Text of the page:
Tuesday, March 22, 2016

Salem Tomorrow 1984 had a very Different Vision for the Riverfront!

The Salem Tomorrow 1984 Plan has been fascinating to review. It's a product of the times, something very autoist. One way to read it is about parking for cars and skybridges for people on foot to keep them out of the way. That's not the only way to read it, of course, and maybe you will see a different set of themes. But it is interesting that there's not much attention to the roads themselves or to other kinds of public space. It operates with a solid baseline assumption that people travel and arrive by car and that accommodating this is paramount.*

Hotel tower, Convention Center, Parking Garage
Court Street axis, Riverfront Park (detail)
The biggest concept in it, as I read it, was for the Riverfront, and while we did redevelop the Riverfront, we did so in a way 100% opposite of the plan's vision.

We went for a park.

Salem Tomorrow 1984 went for concrete.

The Riverfront area would have been totally redeveloped as a Convention Center, hotel, and Performing Arts Center.

Riverfront 2000 vision: Salem Tomorrow 1984
(click to enlarge; comments in red added)
Just like with attempt for an oversized Police Station, from here this looks like a classic example of Salem wanting to overbuild. It would have followed the mid-century urban renewal template of demolition and clearing, large urban forms on a campus with superblocks, and non-auto connectivity in skybridges and paths layered over as a secondary consideration after the big forms and provisions for cars were taken care of.

Not that this is all wrong.

I happen to wish that Riverfront Park had some riverside dining and shopping beyond what is offered by the Willamette Queen. I wish Riverfront Park did have a little more development in it. Not nearly as much in the picture here, but a bit more than we currently have. The Carousel by itself is not enough. There's too much ornamental emptiness in Riverfront Park as it is today, and we still haven't created adequate connections across the Front Street bypass.

But superblock and skybridge construction isn't the answer, either.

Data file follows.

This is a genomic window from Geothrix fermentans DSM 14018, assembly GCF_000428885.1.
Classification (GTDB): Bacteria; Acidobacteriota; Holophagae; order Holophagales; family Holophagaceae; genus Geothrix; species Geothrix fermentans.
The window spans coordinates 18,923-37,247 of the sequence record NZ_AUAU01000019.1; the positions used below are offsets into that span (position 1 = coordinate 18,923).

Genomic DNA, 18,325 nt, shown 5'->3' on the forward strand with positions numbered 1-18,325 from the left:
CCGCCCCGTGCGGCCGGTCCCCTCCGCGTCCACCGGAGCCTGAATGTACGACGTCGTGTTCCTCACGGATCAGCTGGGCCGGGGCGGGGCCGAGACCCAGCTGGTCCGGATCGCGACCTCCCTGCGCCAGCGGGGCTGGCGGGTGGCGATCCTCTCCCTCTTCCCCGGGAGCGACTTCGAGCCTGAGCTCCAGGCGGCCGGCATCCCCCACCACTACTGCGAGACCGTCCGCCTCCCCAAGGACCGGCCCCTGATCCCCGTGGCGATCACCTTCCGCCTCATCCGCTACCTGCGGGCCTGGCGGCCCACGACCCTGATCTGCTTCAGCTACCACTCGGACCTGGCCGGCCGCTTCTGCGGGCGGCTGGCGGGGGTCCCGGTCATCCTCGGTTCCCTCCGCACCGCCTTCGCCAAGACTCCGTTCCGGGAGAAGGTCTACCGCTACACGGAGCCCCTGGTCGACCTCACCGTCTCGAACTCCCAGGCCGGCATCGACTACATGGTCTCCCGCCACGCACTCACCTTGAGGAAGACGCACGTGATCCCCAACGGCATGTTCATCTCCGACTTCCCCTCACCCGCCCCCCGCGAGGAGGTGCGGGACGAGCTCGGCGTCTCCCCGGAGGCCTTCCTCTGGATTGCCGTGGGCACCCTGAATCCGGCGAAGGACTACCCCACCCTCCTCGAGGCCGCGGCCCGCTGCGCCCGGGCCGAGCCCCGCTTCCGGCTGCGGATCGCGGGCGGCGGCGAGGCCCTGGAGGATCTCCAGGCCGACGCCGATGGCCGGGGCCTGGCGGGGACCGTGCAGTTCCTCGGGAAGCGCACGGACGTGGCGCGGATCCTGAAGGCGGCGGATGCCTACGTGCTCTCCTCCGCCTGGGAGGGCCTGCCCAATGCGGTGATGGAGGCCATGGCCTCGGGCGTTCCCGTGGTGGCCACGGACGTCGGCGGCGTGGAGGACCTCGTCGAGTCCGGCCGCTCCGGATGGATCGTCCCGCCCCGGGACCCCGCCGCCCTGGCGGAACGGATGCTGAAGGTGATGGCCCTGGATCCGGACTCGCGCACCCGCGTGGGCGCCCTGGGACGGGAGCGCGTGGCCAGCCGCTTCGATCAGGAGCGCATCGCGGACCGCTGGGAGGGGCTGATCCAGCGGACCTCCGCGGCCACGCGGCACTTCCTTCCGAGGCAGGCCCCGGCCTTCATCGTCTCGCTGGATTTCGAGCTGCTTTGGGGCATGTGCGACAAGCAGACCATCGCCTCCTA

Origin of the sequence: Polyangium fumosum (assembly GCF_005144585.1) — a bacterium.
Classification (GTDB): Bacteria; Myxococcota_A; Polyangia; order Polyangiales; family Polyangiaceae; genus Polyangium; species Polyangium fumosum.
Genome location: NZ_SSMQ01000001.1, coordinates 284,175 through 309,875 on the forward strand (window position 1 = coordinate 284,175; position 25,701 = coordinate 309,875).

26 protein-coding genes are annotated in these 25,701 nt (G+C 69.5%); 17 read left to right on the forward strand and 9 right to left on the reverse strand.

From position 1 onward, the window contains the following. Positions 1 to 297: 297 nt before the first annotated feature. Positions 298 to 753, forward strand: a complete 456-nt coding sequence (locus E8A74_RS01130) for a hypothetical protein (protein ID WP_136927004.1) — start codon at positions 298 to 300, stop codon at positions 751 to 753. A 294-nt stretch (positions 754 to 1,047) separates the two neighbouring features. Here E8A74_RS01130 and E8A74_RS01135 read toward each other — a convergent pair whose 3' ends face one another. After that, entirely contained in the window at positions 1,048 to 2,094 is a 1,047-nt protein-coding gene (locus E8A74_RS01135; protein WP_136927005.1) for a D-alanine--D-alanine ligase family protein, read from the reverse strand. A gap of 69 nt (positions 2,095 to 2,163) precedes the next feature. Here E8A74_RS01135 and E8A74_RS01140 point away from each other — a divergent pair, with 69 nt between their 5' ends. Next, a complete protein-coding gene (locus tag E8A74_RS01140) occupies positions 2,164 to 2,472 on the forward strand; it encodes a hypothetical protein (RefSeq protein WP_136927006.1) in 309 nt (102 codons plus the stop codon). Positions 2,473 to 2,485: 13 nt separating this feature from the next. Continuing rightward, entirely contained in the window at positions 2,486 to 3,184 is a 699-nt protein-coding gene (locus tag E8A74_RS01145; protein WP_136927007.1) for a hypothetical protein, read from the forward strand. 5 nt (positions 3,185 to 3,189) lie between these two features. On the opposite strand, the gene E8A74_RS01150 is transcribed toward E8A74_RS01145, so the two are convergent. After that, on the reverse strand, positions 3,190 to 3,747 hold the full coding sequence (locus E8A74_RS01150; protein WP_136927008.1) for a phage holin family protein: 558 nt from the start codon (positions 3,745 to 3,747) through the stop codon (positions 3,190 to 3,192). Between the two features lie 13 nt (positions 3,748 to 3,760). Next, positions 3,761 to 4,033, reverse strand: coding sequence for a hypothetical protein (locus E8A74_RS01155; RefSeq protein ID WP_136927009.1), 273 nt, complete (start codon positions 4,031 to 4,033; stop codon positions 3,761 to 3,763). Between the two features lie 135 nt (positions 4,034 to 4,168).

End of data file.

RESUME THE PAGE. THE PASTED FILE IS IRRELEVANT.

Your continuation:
Our alleys are great, but it is not the "big box" ones that are thriving
On the other hand, the study was right about our alley system downtown!

The City did act formally on the alleys not long after this report came out.

Salem downtown alley improvements from the mid-80s
But we still haven't fully leveraged that investment.

And it may be that the private investment by brewers and cider-makers, and more targeted urban renewal support for them, is more effective than landscape art applied to the surfaces and to the spandrels between buildings.

It is small business entries off the alley and not public art or parking garages that really enliven the alleys.

That is, in order to make them useful and attractive parts of circulation, the alleys don't merely need decoration, they also need commercial activity.

Roth & McGilchrist has nearly a quarter-block footprint
after renovation - via CD Redding
The two scales here, one of superblock construction and the other of decorative treatments for our alleys, offer a kind of "Goldilocks" story: too big and too small. A similar problem potentially lurks behind the Urban Renewal Agency's tendency to aggregate lots downtown into half block units. I worry these will be too big and coarse. A quarter block parcel really feels like a good unit for Salem redevelopment. That is, after all, about the scale of the McGilchrist and Roth renovation, and - notwithstanding the change at Gayle's market - that looks like a solid success. This size also corresponds to several of the vacant surface parking lots. A quarter-block unit feels "just right."